Photo credit: UN-Habitat
By Harry Deng, MAGG student
As I write this first blog, I am sitting at my desk – an extra desk – in an office in one of those co-working spaces some old co-workers have rented out, and generously agreed to let me use it at no cost to myself. There is at least some semblance of a regular, pre-COVID work life under this arrangement. However, there is still a strange feeling knowing that I am working for UN-Habitat’s African Regional Office in Nairobi, while reporting to the UN Association in Canada in Ottawa, and, of course, writing a blog for the BSIA in Waterloo. Nevertheless, I am glad to have started as a Junior Professional Consultant with UN-Habitat’s Human Rights and Social Inclusion Unit (HSRI).
Let’s get the challenges out of the way first. The most obvious challenge is the time difference. Nairobi is a full 10 hours ahead of Vancouver, where I am situated. This means a lot of late night and early morning meetings. However, this does not mean that the meeting times are set in stone, rather, my colleagues have been very understanding and accommodating. I just recently had to suggest an alternative meeting time because a 4am meeting (5pm Nairobi time) was just not feasible for me and my colleagues were more than happy to accommodate. Lastly, while my colleagues are never more than a call, text, or email away, there is just no substitute for physical proximity.
On to the work. Within the HRSI Unit, I was put on their Resource Mobilization team to co-lead the Climate Changemakers workstream. Both are quite new and evolving organisms, and we’re working on how to better understand and articulate them. The Resource Mobilization team was formed to develop alternative financing strategies in reaction to the contraction in member state contributions. So far, the Resource Mobilization team has identified 2 projects to seek approval for: 1) Upscaling Blue Economy Projects 2) Climate Changemakers.
The Climate Changemakers project targets two primary groups: 1) youth climate leaders, such as those who organized the Friday for Future Movement, and 2) governments (national and local), civil society, private sector, and international organizations. The overarching objectives of this project are to develop and promote youth participatory methodologies within climate governance, enhance youth capacity-building, and to improve support/outreach from UN-Habitat. Research from UN-Habitat has demonstrated that youth have the ability to effect change many times more than the resources invested in them. Our goal is to ramp up their capacity to effect change – to provide them with resources, skills, knowledge, and alternative financing strategies. At the same time, we are providing governments with normative and operational understandings of how to apply these ideas through policies and practices and to shift climate governance processes.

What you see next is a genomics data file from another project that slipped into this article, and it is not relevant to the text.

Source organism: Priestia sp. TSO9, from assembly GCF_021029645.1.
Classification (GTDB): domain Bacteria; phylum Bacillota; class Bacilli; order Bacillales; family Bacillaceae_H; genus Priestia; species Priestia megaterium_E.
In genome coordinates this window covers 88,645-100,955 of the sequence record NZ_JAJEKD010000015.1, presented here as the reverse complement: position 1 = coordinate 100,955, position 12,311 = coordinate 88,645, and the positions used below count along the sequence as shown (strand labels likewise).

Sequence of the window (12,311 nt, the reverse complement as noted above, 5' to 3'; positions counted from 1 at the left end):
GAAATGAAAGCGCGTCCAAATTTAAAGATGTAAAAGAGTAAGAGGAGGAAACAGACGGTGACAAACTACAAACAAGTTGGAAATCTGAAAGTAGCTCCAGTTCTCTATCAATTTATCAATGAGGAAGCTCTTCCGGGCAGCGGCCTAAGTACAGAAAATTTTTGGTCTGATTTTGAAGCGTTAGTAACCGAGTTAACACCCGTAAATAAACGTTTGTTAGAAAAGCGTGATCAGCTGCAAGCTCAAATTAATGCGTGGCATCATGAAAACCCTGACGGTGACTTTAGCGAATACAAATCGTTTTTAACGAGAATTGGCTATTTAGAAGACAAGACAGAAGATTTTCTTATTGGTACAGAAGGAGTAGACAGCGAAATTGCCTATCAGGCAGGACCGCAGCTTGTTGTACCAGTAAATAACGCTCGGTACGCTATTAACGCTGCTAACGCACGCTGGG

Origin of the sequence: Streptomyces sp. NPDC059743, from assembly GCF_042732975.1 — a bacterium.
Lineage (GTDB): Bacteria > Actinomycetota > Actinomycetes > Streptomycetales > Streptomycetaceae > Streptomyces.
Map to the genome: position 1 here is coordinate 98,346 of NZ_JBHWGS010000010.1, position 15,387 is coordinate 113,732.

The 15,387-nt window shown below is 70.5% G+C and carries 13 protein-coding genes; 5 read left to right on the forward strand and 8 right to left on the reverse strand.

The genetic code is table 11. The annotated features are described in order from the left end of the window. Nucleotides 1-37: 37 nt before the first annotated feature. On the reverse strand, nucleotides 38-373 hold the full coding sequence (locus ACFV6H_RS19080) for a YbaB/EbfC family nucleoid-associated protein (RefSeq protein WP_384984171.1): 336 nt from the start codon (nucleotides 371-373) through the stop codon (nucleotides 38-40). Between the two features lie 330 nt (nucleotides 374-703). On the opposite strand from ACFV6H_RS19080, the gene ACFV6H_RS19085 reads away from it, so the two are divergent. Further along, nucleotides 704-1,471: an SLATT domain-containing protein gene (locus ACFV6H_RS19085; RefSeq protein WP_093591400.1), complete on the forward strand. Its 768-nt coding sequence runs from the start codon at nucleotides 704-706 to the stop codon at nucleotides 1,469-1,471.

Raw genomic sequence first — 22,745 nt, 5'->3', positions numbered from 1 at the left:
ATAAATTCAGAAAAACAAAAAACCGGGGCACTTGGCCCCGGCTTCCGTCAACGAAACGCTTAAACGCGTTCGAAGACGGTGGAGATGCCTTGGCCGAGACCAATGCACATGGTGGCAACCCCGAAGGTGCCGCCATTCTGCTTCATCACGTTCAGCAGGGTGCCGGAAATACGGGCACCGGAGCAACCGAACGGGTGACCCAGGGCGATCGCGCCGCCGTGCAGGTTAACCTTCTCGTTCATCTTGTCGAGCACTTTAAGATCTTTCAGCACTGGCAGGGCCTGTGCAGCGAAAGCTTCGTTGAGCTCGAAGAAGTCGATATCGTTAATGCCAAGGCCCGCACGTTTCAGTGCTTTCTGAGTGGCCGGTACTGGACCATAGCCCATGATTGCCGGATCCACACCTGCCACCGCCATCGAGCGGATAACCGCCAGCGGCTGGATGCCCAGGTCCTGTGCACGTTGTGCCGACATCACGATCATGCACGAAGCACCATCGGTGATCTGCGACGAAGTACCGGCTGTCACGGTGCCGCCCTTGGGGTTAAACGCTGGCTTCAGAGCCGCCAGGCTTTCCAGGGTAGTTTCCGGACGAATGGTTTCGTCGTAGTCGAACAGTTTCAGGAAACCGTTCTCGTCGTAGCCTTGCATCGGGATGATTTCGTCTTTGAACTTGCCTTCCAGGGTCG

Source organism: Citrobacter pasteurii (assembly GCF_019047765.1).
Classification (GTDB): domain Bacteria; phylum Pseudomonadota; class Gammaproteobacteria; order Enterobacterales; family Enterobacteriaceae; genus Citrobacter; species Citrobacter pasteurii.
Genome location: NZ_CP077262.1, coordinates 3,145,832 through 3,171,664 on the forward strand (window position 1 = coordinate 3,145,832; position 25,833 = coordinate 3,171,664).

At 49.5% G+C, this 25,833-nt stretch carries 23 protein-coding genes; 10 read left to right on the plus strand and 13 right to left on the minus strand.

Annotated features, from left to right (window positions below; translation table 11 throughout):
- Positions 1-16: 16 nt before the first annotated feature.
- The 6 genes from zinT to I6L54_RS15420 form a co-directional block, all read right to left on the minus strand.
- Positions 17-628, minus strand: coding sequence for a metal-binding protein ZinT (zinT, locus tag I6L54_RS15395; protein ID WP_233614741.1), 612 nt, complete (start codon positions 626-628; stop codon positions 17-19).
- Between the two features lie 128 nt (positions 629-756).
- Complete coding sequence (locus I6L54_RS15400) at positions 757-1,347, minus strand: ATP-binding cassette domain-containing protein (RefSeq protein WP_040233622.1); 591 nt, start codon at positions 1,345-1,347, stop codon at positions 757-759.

Action points include 1) the development of an online curriculum 2) surveys and analytical reports to better understand youth challenges, needs, and assets 3) project papers to provide insights for more cities to join the SDG Cities program 4) action plans connecting youth to climate policy. However, before any project outcomes are realized or operationalized, the team needs to first develop a concept note that will need to be reviewed and approved by the UN-Habitat Executive Director.
While I listed some challenges earlier in the blog, they should not be overstated. As I spend more time with the team, the more I learn from everyone, and the more I feel energized to do the best work that I can. I am proud to be working for an organization at the forefront in developing innovative solutions in pursuit of urban sustainability.